We all know Sag Harbor’s the best little town on the East End to walk around. This is why visitors flock to Sag Harbor’s Main Street. They are refugees from sad strip-mall wastelands, come to satisfy their need for quaint, well-preserved American Main Street vistas.
This summer, they were joined by another kind of visitor—also a refugee, in some ways. Innersleeve Records, until recently located at Amagansett Square, has taken up unexpected residence at the Long Wharf Promenade, right behind Simon Harrison Real Estate. This was unexpected because owner Craig Wright had planned to stay in Amagansett, moving into a storefront right on Route 27. When difficulties arose, however, he jumped at the chance to move to the Long Wharf in Sag Harbor.
“This is a great summer location, with all the foot traffic,” notes Wright. “People come down to look at the boats or get something to eat, and they see my sign and stop in to browse awhile.”
As if to underscore his point, a woman steps in. “At last, a RECORD STORE,” she exclaims, and happily begins flipping through the racks. A half hour later, she’s still at it. Meanwhile a father and son step through, the father pointing out some of the LP’s he used to own. A nostalgia purchase in the offing?
As it happens, Inner Sleeve has plenty of offerings for those who might want to try to recapture their past, and much of it is in very good shape. A quick browse reveals a mint condition original pressing of The Young Rascals’ debut album (with liner notes breathlessly chronicling the group’s summer of ’65, when they played The Barge nightclub in Westhampton every night!) as well as a copy of The Lovin’ Spoonful’s Daydream (final cut on side 2: “Big Noise From Speonk”). These would certainly bring back some memories for locals of a certain age.
But the truth is, most of the people buying vinyl nowadays are probably new to records. Twenty-somethings who were born after the “great digital changeover” of the late ’80s/early ’90s, when their parents likely sold off their record collections after replacing them with CDs. These younger buyers come to vinyl not simply as a way to listen to their favorites whenever they want, but also as something almost sacred—a way to connect to music more deeply. It’s easy to imagine that some of them don’t actually intend to listen to the records they buy.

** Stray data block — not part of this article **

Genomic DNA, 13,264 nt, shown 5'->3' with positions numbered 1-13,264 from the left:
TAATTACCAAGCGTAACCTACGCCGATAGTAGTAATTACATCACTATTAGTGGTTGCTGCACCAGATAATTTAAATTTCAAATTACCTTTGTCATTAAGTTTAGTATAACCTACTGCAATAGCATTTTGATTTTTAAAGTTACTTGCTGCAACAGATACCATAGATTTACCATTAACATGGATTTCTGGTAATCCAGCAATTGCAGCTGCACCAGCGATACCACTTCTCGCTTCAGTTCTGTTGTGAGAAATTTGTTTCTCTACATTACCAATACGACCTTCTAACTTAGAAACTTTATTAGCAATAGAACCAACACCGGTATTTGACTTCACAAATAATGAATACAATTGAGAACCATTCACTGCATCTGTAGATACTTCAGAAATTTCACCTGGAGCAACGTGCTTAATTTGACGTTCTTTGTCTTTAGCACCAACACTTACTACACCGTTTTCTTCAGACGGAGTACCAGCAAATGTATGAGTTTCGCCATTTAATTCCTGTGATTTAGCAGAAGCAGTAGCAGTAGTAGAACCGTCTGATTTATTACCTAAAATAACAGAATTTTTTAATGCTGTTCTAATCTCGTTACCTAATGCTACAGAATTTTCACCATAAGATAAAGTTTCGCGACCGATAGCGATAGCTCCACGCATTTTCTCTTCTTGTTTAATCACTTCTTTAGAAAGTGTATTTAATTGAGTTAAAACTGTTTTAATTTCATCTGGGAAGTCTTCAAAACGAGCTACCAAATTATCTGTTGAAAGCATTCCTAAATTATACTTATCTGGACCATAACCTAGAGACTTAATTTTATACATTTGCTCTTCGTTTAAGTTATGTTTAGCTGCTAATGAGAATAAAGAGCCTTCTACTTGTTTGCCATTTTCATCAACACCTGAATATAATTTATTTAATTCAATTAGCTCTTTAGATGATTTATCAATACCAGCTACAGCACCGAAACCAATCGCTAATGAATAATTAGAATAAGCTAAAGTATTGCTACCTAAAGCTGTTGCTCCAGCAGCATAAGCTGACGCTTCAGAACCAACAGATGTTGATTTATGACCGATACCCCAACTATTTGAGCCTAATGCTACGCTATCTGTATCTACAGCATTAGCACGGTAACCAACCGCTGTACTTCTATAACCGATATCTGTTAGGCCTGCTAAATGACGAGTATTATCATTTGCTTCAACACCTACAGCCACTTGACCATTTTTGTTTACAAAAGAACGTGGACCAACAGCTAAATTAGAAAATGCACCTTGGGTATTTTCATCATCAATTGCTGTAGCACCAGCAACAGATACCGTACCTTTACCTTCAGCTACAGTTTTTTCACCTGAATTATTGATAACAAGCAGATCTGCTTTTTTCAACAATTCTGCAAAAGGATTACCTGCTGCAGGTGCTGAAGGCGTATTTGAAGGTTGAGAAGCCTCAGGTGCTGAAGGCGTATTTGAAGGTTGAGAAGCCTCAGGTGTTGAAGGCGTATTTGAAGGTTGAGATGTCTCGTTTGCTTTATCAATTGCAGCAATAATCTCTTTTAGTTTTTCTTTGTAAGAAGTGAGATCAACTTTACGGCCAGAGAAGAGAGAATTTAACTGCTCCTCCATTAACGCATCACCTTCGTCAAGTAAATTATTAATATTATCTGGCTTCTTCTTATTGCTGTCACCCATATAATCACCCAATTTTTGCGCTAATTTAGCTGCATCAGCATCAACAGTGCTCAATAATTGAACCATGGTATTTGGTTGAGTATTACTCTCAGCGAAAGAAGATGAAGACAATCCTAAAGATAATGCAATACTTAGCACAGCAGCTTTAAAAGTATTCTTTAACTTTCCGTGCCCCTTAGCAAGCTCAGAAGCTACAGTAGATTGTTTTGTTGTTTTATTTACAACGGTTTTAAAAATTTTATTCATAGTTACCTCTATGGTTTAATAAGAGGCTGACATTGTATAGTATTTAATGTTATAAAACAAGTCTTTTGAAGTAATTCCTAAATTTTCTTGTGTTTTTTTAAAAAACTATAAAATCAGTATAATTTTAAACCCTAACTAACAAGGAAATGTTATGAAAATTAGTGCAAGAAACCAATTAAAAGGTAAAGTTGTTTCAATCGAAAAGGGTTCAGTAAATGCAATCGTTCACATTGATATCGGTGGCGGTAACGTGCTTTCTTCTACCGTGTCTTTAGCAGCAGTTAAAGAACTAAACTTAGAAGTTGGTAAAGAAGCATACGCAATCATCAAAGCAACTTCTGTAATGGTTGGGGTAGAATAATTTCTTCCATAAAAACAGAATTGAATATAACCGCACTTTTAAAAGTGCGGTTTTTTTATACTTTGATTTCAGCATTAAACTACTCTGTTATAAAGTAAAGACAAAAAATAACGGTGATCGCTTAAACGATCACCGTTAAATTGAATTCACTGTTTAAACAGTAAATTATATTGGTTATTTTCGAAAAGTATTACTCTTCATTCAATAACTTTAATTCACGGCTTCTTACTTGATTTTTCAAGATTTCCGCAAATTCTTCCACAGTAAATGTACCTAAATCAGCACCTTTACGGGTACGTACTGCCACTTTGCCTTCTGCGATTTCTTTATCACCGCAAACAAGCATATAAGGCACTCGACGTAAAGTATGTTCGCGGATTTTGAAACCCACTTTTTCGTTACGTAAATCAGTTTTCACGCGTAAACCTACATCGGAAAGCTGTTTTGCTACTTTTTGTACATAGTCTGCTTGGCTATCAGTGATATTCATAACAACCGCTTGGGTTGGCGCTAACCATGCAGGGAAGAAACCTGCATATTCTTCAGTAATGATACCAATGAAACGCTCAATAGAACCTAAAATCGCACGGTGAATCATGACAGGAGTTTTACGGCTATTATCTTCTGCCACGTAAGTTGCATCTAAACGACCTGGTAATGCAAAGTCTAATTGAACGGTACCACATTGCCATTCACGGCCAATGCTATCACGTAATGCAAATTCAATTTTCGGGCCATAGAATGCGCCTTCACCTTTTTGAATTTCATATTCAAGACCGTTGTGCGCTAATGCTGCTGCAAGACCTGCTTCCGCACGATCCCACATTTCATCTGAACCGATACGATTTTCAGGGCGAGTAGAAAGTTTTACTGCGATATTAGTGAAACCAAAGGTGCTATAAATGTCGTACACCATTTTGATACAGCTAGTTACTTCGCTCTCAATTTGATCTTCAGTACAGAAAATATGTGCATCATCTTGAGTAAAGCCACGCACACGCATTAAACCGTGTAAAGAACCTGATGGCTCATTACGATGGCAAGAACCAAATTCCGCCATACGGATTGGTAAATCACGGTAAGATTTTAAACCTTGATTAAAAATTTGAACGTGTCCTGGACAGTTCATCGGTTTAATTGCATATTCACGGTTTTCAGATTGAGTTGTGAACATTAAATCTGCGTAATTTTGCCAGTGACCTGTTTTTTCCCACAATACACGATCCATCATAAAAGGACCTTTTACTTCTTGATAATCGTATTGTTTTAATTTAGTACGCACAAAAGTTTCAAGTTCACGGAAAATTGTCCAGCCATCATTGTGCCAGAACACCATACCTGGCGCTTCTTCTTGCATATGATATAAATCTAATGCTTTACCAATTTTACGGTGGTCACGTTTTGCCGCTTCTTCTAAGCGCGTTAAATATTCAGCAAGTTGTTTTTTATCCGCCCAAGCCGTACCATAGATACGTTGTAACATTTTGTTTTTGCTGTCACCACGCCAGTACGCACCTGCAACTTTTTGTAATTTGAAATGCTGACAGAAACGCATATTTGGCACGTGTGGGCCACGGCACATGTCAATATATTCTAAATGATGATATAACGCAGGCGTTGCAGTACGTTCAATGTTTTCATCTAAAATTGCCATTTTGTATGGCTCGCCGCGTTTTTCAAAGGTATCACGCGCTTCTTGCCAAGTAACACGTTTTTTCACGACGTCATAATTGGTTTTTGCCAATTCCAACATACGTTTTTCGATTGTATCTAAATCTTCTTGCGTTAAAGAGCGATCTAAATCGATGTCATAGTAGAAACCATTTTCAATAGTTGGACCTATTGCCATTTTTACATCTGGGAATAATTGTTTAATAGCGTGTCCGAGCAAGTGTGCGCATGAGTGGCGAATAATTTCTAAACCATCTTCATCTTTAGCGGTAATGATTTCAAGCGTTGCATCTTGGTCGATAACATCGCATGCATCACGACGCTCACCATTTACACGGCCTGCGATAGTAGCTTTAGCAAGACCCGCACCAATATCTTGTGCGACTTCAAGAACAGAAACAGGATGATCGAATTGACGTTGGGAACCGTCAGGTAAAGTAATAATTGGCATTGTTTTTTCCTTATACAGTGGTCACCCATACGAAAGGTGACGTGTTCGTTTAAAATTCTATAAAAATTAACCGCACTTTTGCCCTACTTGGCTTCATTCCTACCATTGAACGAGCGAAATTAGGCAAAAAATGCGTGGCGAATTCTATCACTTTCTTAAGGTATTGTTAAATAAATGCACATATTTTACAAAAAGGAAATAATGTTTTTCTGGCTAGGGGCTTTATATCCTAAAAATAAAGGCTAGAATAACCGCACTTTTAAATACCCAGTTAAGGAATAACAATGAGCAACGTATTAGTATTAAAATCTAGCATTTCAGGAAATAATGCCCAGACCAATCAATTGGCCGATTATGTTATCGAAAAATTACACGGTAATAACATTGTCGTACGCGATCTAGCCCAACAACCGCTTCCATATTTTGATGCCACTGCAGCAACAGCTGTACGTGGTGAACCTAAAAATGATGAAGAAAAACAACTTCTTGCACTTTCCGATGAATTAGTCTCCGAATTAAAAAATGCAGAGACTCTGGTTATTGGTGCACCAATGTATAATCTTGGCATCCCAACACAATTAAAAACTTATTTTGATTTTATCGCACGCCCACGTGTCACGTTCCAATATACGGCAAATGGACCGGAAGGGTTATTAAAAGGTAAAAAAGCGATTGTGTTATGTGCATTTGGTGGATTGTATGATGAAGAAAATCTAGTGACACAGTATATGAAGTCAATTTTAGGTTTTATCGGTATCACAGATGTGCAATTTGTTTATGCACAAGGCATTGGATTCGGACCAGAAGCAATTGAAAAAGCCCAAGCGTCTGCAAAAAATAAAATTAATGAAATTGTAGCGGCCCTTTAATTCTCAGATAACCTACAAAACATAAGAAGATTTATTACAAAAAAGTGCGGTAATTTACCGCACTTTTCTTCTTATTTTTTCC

Of course, should they want to give the records a spin, Innersleeve can help them, too. They sell new turntables that can be operated as either freestanding record players using the built-in speakers, or can be connected to larger systems for listening through larger speakers.
Innersleeve doesn’t just cater to the casual browser—it also has numerous finds and novelties that might interest the discerning collector. Just a sampling of notable rarities: a boxed-set, issued in 1970, of all of the RCA-Victor recordings by Fats Waller, including his earliest recordings made on a pipe organ; an un-released pressing of the now-all-but-forgotten folky Oscar Brand singing raunchy folk songs; an original, numbered copy of The Beatles’ White Album complete with the 8 x 10 color photos and poster (this means a lot to some people). Craig Wright also specializes in finding specific rare records for collectors, so if you don’t see it on the racks, don’t be afraid to ask.
Oddly enough, even with the eclectic mix of stores on Main Street, it’s been a long time since there’s been any kind of record store in Sag Harbor. At one time, according to my source, there were two different places to buy records in Sag Harbor, but the same trusted source recalls them both closing by the mid-’70s. Now, in these days of digital downloading, when even the big-city record stores are disappearing, there’s only one record store on the entire South Fork. That is Innersleeve Records, now on the Long Wharf in Sag Harbor. At last!
Innersleeve Records, 5 Wharf Street, Sag Harbor, 631-375-5316, innersleeverecords.com.